Doug Creamer column: Why write?
Published 12:00 am Sunday, November 28, 2021
By Doug Creamer
I grew up in a home where my parents read. They both read the newspaper at breakfast. They both enjoyed reading books, too. Each had their own interests, but they would often read if we were on vacation. Dad read when he went to bed. Mom also read in bed, but you could catch her reading during the day, too.
My parents tried to get me interested in reading, but I had other interests. When I was a junior in high school, they gave me a book that they both had enjoyed, hoping I would read it. Begrudgingly, I complied. To my surprise, I not only read it, but I enjoyed it, too. When the author came to town to promote his newest book, I got the chance to meet and talk with him. Thus began my love for books, and it fed my deeper desire to write.
This story came up at my dad’s birthday gathering last weekend. My brother always comes up with some interesting activity for us to do at my dad’s birthday. Often it involves telling something about ourselves and our lives. It might be funny or sentimental. It gives everyone a chance to share and we often learn something about each other.
I shared about two writers who influenced me to become a writer. After I shared the stories, my dad wanted to ask a follow-up question. He wanted to know why I wanted to write so badly when I didn’t like reading as a kid. He knew the desire to write had been there since childhood. Most people grab a book if they have a long car trip; I always made sure I had a pad of paper and some pencils.
I have really pondered that question since the other night. Why do I want to write? I told my family that words are powerful and they create great stories. My pastor taught us that words create worlds. A great writer can take you to a place through his or her words. Think of a great movie you enjoyed, that place and those people were created in someone’s mind. A great book transports us to the location of the author’s choosing.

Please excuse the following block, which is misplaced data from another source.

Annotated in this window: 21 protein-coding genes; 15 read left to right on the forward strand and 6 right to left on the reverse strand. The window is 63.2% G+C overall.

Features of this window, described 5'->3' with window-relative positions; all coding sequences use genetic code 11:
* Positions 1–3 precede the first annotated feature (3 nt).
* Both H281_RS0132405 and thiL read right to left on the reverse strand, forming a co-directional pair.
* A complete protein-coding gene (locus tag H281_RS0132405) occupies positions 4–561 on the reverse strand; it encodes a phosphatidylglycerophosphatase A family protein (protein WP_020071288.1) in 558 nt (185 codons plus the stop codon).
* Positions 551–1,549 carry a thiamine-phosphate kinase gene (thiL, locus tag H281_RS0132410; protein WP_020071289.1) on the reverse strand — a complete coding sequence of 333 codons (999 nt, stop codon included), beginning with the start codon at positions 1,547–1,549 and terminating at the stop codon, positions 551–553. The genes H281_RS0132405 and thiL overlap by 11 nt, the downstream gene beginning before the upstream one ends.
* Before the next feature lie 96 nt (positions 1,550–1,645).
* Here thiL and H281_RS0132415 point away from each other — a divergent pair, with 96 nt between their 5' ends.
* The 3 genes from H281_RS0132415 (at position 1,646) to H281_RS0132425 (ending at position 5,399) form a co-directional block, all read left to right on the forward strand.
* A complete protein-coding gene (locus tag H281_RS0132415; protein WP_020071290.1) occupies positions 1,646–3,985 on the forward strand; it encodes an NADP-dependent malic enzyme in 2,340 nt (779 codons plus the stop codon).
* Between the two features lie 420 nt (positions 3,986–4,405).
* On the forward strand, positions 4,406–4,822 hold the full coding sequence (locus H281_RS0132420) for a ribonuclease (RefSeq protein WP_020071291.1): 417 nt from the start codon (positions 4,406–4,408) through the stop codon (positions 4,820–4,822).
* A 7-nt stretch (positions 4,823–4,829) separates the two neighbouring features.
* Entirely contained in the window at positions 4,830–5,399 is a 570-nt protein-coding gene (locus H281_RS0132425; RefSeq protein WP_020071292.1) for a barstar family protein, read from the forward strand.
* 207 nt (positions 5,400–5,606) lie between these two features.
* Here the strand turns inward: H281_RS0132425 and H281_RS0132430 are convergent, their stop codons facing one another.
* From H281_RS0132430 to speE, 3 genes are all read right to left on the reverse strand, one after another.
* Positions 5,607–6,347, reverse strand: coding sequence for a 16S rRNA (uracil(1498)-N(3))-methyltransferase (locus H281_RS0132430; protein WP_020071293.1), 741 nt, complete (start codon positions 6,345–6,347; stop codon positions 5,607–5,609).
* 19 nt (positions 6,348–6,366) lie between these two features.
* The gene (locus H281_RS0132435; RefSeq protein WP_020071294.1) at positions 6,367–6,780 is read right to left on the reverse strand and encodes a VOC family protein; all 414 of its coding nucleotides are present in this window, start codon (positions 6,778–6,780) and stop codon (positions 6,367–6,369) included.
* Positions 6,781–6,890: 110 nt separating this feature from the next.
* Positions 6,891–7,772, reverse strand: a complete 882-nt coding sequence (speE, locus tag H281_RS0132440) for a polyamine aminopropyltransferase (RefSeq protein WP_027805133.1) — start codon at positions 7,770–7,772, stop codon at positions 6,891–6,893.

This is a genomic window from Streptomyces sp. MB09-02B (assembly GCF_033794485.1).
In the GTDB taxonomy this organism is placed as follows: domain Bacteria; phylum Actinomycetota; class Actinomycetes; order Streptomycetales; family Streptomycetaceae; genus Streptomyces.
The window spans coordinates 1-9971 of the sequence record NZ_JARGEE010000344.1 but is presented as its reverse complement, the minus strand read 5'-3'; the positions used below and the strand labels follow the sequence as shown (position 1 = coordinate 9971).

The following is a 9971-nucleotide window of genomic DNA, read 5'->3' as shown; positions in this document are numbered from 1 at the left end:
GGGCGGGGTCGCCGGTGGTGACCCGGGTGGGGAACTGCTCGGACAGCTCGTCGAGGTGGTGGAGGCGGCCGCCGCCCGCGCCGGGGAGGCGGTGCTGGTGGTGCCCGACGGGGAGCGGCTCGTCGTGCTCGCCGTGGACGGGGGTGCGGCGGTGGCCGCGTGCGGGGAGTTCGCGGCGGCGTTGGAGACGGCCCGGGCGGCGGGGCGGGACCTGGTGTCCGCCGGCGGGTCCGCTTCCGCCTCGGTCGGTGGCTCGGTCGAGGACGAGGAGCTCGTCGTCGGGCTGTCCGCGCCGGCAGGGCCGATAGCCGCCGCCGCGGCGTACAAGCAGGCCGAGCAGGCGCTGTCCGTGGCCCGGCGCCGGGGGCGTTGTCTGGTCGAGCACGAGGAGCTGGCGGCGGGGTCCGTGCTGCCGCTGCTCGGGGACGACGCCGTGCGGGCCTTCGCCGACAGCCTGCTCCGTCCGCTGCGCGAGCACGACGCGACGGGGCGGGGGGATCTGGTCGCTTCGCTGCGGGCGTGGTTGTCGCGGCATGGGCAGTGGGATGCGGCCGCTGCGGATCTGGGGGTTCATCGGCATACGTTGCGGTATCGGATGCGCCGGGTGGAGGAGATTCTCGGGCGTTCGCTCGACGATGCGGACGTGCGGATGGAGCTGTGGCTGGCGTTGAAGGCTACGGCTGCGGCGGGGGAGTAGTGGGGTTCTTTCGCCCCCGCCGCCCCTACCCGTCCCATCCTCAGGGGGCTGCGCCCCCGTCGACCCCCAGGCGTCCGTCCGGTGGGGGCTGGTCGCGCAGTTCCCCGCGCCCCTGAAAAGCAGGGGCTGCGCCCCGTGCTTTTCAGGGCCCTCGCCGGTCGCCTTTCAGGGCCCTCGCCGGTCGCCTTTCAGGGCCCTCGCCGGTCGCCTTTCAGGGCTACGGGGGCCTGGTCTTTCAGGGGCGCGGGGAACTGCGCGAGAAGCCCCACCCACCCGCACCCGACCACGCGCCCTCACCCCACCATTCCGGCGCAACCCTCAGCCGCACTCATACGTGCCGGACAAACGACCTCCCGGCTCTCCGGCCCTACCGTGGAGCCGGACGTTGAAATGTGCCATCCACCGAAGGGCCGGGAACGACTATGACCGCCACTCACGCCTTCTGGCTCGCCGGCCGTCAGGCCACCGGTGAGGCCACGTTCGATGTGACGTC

Our words have the power to change people for good, and sadly, for bad, too. Our words can encourage or discourage people. Our words can impart hope and plant dreams. Our words can confront wrong thoughts and ideas. I told my family that I always try to use my words to build others up, to help them see their potential.
We all want to hear positive things said about us. When we are struggling, we often turn to our pastors for words of comfort, wisdom, and guidance. Words are like food for the body, they nourish our souls and spirits. Words are used to motivate teams and the military to keep fighting until they win the victory.
Some may say that the Bible is simply a collection of words, but I believe they are words that have been ordered in the heart of God, given to show man the way to live and the way to life. God’s words inspire, strengthen, and give us the courage to live a better life.
The Old Testament prophets told us of a coming savior. When the time was right, those words came true and Jesus was born in a manger. He lived his life fulfilling the prophetic words written about him. He demonstrated God’s love for us, not only through his words, but through his actions when he died on a cross for us.
We have a responsibility to steward our words very carefully. Sometimes we need to use less of them and practice listening more. We need to extend words of hope and life to others instead of judgement and condemnation. Our words should empower people to break free from the bondages in their lives so they can discover the freedom that God intended. When we can paint a picture with our words of what life looks like with Christ, and we can live those words out ourselves, others will be drawn to our words and discover transformed lives because they encountered us.
I want to encourage you to consider your words very carefully, especially as you gather with family and friends for the holidays. Let your words be filled with hope, grace and mercy. Let your words be uplifting. When you are with your children and grandchildren, let your words be filled with wisdom and understanding. Spend this holiday season building each other up and create memories that will inspire and last a lifetime.
Doug Creamer’s books are at Amazon. Contact him at PO Box 777, Faith, NC 28041 or firstname.lastname@example.org .